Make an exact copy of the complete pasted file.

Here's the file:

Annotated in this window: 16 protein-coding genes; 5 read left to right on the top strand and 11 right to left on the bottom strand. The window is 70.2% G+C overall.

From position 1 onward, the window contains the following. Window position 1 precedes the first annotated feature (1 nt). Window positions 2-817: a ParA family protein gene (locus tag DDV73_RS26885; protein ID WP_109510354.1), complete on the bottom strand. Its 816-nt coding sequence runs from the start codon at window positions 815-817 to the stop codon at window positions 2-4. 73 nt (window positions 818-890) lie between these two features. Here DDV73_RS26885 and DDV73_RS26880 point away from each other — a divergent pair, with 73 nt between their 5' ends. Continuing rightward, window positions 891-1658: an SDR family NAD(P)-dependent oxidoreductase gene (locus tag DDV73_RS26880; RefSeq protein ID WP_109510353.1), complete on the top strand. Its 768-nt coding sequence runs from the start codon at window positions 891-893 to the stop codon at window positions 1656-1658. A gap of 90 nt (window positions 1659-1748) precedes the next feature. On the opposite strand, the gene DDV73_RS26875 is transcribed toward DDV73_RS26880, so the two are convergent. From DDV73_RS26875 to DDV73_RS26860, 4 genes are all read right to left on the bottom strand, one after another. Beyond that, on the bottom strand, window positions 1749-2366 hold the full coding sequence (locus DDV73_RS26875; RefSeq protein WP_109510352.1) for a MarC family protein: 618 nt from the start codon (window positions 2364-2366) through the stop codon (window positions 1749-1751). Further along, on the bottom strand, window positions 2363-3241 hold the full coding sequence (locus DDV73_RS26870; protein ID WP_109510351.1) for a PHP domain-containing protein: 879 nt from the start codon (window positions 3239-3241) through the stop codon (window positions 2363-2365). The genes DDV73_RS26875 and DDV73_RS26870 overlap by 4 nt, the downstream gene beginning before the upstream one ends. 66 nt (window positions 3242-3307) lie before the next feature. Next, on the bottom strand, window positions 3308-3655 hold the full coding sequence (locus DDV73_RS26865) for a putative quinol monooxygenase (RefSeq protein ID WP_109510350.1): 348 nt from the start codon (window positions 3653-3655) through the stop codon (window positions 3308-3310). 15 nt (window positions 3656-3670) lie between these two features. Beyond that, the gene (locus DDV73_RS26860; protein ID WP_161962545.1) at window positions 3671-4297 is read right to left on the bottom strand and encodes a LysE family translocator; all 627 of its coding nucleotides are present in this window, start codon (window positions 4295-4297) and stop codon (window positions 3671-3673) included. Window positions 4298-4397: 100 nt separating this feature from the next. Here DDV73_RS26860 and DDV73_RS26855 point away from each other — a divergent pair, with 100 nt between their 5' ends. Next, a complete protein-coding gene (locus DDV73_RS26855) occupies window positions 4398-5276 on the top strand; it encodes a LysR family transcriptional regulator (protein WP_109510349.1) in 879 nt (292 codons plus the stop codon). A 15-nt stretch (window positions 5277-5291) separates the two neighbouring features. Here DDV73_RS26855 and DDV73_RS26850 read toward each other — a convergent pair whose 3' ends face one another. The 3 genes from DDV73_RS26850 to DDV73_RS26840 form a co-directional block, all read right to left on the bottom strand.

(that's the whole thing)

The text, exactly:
Annotated in this window: 16 protein-coding genes; 5 read left to right on the top strand and 11 right to left on the bottom strand. The window is 70.2% G+C overall.

From position 1 onward, the window contains the following. Window position 1 precedes the first annotated feature (1 nt). Window positions 2-817: a ParA family protein gene (locus tag DDV73_RS26885; protein ID WP_109510354.1), complete on the bottom strand. Its 816-nt coding sequence runs from the start codon at window positions 815-817 to the stop codon at window positions 2-4. 73 nt (window positions 818-890) lie between these two features. Here DDV73_RS26885 and DDV73_RS26880 point away from each other — a divergent pair, with 73 nt between their 5' ends. Continuing rightward, window positions 891-1658: an SDR family NAD(P)-dependent oxidoreductase gene (locus tag DDV73_RS26880; RefSeq protein ID WP_109510353.1), complete on the top strand. Its 768-nt coding sequence runs from the start codon at window positions 891-893 to the stop codon at window positions 1656-1658. A gap of 90 nt (window positions 1659-1748) precedes the next feature. On the opposite strand, the gene DDV73_RS26875 is transcribed toward DDV73_RS26880, so the two are convergent. From DDV73_RS26875 to DDV73_RS26860, 4 genes are all read right to left on the bottom strand, one after another. Beyond that, on the bottom strand, window positions 1749-2366 hold the full coding sequence (locus DDV73_RS26875; RefSeq protein WP_109510352.1) for a MarC family protein: 618 nt from the start codon (window positions 2364-2366) through the stop codon (window positions 1749-1751). Further along, on the bottom strand, window positions 2363-3241 hold the full coding sequence (locus DDV73_RS26870; protein ID WP_109510351.1) for a PHP domain-containing protein: 879 nt from the start codon (window positions 3239-3241) through the stop codon (window positions 2363-2365). The genes DDV73_RS26875 and DDV73_RS26870 overlap by 4 nt, the downstream gene beginning before the upstream one ends. 66 nt (window positions 3242-3307) lie before the next feature. Next, on the bottom strand, window positions 3308-3655 hold the full coding sequence (locus DDV73_RS26865) for a putative quinol monooxygenase (RefSeq protein ID WP_109510350.1): 348 nt from the start codon (window positions 3653-3655) through the stop codon (window positions 3308-3310). 15 nt (window positions 3656-3670) lie between these two features. Beyond that, the gene (locus DDV73_RS26860; protein ID WP_161962545.1) at window positions 3671-4297 is read right to left on the bottom strand and encodes a LysE family translocator; all 627 of its coding nucleotides are present in this window, start codon (window positions 4295-4297) and stop codon (window positions 3671-3673) included. Window positions 4298-4397: 100 nt separating this feature from the next. Here DDV73_RS26860 and DDV73_RS26855 point away from each other — a divergent pair, with 100 nt between their 5' ends. Next, a complete protein-coding gene (locus DDV73_RS26855) occupies window positions 4398-5276 on the top strand; it encodes a LysR family transcriptional regulator (protein WP_109510349.1) in 879 nt (292 codons plus the stop codon). A 15-nt stretch (window positions 5277-5291) separates the two neighbouring features. Here DDV73_RS26855 and DDV73_RS26850 read toward each other — a convergent pair whose 3' ends face one another. The 3 genes from DDV73_RS26850 to DDV73_RS26840 form a co-directional block, all read right to left on the bottom strand.